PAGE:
Mark Darr Announces Run for Arkansas' 4th District Seat

by Andrew DeMillo, The Associated Press  on Tuesday, Aug. 13, 2013 7:15 am  

Arkansas Lt. Gov. Mark Darr

LITTLE ROCK - Lt. Gov. Mark Darr said Monday he'll run for a south Arkansas congressional seat, taking a swipe at his likely rival for the Republican nomination for his handling of the debate in the Legislature over expanding Medicaid under the federal health care law.

Vowing to fight President Barack Obama and the federal health overhaul, Darr became the first Republican to announce a bid for the 4th District seat held by Republican Rep. Tom Cotton. Cotton announced last week he'll challenge Demoratic Sen. Mark Pryor in 2014.

Darr, who was elected to the lieutenant governor's post in 2010 on a vow to fight the federal health care law at the state level, said Monday he'd push for the law's repeal if elected to Washington. The lieutenant governor's office is a largely ceremonial post in Arkansas.

"I think we need to repeal and replace Obamacare, and we need people up there who are willing to do it," Darr told The Associated Press in an interview before a rally to announce his bid in the west Arkansas town of Huntington.

Republicans have said they plan to use the slow economic recovery and the health care law to attack Democrats in the 2014 congressional elections. The Republican-controlled House has voted dozens of times since Obama signed the law in 2010 to repeal, defund or scale it back.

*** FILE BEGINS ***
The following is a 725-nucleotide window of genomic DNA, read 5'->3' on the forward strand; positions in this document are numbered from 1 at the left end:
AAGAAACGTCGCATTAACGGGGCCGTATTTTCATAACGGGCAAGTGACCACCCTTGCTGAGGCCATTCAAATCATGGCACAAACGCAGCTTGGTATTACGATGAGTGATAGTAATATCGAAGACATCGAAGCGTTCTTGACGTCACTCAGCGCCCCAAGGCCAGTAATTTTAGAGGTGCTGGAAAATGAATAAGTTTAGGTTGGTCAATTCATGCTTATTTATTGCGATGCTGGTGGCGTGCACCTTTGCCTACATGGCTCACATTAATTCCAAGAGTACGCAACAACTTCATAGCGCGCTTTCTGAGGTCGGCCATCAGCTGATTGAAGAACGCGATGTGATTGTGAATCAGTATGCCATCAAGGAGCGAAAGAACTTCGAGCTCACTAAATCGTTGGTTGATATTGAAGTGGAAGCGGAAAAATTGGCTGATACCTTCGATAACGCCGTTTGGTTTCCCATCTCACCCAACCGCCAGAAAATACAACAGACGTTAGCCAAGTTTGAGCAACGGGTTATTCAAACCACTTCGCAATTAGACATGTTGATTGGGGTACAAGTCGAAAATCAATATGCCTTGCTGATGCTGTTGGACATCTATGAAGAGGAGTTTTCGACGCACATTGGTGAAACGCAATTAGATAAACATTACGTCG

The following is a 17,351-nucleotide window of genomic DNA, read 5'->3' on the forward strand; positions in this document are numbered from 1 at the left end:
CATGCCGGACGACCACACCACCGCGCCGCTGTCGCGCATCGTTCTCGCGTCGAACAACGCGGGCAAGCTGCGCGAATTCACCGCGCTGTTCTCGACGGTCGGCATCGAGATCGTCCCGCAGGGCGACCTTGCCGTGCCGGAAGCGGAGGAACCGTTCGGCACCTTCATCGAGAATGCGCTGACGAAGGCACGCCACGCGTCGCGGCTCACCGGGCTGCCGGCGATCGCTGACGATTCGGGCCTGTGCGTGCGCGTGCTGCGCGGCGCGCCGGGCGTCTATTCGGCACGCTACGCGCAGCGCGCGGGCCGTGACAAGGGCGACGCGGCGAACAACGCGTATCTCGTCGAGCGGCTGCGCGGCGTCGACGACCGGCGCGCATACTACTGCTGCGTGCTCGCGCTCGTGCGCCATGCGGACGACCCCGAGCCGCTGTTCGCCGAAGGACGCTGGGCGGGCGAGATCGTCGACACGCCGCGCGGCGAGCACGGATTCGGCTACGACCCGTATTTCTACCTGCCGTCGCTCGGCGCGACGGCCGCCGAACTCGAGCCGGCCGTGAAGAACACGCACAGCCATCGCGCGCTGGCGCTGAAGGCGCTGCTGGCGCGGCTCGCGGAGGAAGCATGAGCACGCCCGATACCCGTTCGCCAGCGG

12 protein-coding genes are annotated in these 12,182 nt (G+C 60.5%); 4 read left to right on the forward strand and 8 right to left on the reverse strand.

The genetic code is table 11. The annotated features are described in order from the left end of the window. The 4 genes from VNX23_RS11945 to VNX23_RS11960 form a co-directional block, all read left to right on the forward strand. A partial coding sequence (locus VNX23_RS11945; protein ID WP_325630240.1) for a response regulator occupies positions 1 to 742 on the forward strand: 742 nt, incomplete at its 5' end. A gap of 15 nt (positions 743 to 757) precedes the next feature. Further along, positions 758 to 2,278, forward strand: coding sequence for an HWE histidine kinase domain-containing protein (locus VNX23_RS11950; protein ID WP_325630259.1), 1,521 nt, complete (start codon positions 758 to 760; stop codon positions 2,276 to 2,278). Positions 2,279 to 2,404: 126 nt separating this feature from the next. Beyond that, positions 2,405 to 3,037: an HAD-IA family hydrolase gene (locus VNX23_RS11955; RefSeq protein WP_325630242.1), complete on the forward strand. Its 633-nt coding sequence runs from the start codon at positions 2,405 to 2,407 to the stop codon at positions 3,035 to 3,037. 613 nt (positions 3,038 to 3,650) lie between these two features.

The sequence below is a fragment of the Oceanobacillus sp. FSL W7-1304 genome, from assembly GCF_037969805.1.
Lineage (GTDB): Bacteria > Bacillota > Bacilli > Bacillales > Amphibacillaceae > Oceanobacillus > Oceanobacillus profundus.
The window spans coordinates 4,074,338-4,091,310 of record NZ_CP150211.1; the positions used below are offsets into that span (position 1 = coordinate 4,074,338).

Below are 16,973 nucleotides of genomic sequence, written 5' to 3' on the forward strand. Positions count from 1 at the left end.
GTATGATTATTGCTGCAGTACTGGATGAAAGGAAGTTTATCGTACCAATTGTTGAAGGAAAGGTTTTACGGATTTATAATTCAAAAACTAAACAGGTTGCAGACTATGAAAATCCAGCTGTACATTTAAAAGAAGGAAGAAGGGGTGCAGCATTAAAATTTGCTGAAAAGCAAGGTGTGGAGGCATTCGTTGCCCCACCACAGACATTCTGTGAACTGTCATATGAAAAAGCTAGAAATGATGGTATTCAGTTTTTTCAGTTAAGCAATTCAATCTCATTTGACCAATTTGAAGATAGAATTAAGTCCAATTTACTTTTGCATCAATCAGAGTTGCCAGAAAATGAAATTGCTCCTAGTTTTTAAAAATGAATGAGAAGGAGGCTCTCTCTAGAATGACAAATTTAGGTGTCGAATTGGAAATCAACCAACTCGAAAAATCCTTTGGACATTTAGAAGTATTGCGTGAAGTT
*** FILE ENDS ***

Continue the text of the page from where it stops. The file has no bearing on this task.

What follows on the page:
Darr also criticized state House Majority Leader Bruce Westerman, who's expected to join the GOP race for the 4th District, for the way he approached debate over a proposal to expand Medicaid in Arkansas under the federal health care law.

Westerman had initially been a sponsor of legislation allowing Arkansas to use Medicaid dollars to purchase private insurance for thousands of low income workers. Westerman later pulled his name from the "private option" legislation, touted as an alternative to expanding Medicaid's enrollment, and voted against the bill after floating the possibility of pushing a competing proposal.

Darr said the state wouldn't have had the private option without Westerman initially working on the legislation. Darr said he would have voted against the bill in the Legislature but probably would have signed it into law if he were governor, given the supermajority support it received.

"I just think that one he did the research for it, he helped write the bill and at the last hour he pulled out and said I've got something else," Darr said. "To me, that's a CYA bill. It just covers your own rear and says this is my own."

Darr also said Westerman's opposition was too divisive for the party, citing a floor speech where Westerman asked Republicans: "Is this vote worth 30 pieces of silver?"

"I know emotions were high, but at the same time leaders lead with a cool head," Darr said. "Calling people Judases is not a good way to lead."

A spokesman for Westerman questioned why Darr didn't weigh in on the private option earlier.

 

 

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